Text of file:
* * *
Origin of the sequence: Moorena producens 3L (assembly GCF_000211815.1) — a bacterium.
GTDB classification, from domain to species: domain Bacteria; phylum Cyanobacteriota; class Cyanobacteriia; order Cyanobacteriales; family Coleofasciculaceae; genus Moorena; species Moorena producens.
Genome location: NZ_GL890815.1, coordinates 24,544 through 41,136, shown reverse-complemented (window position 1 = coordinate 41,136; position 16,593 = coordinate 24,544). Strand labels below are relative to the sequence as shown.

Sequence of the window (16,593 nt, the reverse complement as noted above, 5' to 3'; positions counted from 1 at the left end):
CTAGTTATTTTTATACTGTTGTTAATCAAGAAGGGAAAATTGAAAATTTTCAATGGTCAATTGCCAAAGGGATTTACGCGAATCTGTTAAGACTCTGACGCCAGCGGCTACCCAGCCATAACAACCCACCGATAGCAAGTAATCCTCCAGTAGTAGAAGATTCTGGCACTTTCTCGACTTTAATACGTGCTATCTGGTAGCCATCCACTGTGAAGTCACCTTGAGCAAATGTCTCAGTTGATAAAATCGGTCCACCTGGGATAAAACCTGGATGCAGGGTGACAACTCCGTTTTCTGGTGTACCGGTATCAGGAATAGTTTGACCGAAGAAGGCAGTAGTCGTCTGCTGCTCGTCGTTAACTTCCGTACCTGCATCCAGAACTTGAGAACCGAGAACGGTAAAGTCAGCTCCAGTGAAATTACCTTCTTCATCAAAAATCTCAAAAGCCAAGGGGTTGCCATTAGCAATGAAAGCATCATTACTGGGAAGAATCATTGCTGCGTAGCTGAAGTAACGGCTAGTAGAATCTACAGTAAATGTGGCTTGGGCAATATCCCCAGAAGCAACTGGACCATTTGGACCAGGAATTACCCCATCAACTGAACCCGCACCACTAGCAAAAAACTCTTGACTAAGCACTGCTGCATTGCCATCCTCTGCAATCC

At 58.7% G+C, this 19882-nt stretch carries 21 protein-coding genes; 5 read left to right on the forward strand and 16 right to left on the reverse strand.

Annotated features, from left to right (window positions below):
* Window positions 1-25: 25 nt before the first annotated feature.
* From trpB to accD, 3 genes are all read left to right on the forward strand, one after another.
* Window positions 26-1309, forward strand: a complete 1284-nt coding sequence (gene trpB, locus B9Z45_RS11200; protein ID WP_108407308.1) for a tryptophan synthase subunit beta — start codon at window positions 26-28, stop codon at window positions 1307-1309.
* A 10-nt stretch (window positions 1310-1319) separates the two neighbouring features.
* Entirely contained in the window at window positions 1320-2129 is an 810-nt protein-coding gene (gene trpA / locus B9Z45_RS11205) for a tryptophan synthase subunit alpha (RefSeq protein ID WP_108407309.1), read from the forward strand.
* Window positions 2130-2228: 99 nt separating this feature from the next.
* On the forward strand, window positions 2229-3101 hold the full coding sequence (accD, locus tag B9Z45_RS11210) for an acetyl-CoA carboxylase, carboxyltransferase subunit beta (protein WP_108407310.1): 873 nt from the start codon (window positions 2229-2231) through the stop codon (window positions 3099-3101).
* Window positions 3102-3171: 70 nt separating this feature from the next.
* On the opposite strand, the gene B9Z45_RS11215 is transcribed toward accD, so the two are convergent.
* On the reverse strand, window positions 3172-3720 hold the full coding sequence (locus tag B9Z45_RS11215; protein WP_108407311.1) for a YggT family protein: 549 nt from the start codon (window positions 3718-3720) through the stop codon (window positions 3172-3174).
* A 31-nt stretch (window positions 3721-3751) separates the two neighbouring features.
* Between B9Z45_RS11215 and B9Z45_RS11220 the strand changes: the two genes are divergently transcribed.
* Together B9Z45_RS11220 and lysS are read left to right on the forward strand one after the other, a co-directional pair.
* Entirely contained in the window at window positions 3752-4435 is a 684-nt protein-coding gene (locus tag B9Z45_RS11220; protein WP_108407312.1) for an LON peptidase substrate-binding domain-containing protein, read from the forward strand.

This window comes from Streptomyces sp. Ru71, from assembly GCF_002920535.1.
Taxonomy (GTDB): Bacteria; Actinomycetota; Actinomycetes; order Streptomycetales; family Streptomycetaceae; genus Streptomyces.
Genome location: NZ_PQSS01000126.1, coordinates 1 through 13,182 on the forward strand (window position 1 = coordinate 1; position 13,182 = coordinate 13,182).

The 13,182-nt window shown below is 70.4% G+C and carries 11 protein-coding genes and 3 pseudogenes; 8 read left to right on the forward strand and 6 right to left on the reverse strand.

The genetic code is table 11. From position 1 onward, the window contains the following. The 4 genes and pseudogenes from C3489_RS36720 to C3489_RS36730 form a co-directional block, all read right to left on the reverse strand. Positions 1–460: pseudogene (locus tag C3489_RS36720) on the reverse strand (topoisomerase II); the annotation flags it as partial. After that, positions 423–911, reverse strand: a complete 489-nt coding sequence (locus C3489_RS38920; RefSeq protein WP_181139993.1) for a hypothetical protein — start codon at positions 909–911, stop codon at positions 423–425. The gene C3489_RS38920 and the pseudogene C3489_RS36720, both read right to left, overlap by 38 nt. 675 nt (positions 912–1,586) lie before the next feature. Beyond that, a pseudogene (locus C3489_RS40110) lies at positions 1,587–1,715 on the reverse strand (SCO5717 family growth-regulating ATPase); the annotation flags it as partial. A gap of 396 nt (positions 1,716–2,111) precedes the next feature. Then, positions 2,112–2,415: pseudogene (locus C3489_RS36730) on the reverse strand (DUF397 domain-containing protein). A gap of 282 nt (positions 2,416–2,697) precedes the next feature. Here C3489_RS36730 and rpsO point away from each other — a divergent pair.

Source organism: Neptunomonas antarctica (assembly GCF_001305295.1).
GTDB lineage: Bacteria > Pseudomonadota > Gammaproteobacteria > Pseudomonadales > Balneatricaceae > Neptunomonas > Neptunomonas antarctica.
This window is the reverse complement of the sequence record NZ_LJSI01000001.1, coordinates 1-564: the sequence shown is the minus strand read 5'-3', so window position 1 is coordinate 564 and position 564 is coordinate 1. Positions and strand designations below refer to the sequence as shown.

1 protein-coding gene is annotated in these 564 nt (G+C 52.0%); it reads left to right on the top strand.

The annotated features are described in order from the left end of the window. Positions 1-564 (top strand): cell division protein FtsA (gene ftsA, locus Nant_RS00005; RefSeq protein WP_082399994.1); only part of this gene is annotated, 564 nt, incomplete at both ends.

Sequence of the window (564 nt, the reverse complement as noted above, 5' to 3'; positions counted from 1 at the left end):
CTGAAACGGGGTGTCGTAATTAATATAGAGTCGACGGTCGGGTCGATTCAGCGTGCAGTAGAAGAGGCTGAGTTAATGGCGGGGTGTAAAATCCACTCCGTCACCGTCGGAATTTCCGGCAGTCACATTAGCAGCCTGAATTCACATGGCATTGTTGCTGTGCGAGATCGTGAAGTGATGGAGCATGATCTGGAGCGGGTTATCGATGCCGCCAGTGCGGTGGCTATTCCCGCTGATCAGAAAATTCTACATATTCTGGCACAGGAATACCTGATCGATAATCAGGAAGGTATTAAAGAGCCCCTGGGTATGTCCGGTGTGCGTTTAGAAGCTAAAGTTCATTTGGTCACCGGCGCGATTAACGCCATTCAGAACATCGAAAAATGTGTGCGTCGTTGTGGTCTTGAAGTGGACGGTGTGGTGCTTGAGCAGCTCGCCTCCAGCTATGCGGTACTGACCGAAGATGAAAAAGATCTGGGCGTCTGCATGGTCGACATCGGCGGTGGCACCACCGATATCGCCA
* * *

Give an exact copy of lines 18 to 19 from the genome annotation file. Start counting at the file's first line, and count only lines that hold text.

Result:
* A 31-nt stretch (window positions 3721-3751) separates the two neighbouring features.
* Between B9Z45_RS11215 and B9Z45_RS11220 the strand changes: the two genes are divergently transcribed.